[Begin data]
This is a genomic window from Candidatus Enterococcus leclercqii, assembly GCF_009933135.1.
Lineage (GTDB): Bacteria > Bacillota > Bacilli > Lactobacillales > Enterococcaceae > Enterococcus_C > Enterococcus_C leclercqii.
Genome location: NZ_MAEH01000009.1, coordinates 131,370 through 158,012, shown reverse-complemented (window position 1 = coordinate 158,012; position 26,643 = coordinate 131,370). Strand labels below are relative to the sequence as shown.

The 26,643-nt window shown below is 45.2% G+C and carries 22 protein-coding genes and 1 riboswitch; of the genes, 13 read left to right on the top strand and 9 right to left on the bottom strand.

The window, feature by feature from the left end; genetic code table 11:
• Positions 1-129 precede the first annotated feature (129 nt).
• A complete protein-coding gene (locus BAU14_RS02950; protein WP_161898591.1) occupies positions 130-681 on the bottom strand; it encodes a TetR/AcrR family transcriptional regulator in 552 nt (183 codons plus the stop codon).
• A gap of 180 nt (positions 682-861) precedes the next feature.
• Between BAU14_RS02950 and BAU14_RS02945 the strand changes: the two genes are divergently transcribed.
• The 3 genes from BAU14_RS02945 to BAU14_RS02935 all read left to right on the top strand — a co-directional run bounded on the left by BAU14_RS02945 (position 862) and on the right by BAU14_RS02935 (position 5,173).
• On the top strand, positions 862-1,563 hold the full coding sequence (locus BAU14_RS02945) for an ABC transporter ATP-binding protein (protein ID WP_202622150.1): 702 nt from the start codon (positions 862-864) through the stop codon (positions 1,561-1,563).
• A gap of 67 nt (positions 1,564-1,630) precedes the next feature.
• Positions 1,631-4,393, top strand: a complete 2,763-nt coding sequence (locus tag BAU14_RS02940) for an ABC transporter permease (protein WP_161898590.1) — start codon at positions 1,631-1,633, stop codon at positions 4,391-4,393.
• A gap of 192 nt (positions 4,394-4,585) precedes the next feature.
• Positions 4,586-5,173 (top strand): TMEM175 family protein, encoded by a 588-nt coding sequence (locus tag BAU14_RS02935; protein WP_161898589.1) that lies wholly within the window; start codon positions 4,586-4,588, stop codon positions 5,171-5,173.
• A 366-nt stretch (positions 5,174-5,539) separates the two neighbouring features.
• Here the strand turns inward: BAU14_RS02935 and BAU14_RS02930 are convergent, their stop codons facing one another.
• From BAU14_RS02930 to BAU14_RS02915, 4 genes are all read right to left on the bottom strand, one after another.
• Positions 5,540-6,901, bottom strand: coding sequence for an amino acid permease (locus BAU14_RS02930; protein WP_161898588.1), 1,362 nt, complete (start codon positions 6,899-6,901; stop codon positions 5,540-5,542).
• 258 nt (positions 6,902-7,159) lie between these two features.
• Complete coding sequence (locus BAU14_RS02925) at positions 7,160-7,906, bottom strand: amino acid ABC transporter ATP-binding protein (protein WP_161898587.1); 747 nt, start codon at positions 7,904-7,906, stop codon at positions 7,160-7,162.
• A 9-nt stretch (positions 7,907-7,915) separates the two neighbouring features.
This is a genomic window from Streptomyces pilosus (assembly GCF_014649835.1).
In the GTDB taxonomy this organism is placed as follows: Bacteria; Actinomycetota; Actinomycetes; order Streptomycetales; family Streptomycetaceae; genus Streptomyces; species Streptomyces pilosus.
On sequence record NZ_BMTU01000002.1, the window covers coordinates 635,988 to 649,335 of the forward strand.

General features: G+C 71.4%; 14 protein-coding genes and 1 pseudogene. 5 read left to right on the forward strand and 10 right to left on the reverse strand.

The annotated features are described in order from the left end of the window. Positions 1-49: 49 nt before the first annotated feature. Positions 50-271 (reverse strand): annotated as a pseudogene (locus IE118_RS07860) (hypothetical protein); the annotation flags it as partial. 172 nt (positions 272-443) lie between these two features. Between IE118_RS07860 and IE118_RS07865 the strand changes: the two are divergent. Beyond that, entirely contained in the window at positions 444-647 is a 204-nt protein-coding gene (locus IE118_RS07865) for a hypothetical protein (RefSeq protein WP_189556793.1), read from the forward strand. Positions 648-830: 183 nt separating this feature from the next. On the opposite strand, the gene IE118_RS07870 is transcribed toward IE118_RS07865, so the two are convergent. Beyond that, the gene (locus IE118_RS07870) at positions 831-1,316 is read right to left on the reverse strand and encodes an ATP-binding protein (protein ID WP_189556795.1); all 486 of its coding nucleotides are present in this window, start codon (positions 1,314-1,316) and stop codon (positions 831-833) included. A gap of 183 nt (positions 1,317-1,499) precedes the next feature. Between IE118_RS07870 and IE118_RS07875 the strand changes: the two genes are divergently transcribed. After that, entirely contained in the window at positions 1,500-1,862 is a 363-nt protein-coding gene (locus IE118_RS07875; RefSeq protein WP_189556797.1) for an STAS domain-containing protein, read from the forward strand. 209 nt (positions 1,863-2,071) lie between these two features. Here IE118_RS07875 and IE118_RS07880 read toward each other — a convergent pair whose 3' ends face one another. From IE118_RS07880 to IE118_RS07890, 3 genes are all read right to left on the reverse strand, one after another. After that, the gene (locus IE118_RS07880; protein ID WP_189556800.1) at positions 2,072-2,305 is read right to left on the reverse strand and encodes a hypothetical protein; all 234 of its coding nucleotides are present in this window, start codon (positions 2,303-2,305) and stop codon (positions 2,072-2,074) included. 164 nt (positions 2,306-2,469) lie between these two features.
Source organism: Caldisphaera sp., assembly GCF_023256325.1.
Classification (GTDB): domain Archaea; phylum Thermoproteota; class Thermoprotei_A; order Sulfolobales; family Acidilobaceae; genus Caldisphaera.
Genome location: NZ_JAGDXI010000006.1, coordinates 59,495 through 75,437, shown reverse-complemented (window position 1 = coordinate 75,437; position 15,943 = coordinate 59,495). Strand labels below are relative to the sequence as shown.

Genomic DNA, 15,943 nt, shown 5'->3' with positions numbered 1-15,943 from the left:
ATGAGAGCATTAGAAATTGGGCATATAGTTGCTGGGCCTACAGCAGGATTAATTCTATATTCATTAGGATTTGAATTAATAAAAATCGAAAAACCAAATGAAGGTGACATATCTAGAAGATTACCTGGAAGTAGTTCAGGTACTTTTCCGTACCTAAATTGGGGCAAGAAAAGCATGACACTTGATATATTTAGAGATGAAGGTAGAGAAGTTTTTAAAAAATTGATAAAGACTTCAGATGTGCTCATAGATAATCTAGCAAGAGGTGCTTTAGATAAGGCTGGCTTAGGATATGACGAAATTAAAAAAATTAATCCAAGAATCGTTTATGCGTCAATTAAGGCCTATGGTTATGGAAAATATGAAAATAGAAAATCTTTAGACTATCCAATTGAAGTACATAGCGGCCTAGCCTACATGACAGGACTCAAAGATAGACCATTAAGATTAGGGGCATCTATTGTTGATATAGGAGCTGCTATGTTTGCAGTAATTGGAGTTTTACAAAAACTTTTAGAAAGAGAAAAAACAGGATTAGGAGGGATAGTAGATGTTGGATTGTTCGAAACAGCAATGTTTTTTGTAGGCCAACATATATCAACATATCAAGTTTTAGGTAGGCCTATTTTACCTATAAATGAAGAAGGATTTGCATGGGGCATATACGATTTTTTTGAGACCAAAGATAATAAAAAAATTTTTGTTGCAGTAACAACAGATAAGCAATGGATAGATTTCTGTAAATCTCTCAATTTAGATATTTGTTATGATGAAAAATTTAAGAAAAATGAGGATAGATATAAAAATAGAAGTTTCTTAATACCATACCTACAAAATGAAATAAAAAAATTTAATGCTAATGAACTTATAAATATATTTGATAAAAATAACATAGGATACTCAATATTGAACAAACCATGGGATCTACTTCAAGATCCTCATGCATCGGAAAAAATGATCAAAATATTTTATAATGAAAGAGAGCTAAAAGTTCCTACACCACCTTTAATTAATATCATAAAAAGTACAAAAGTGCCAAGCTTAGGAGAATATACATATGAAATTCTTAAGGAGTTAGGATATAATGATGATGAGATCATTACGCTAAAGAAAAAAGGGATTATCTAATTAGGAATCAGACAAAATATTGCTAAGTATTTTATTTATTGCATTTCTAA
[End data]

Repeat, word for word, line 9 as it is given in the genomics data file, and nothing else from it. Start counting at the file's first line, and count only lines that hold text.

• Between BAU14_RS02950 and BAU14_RS02945 the strand changes: the two genes are divergently transcribed.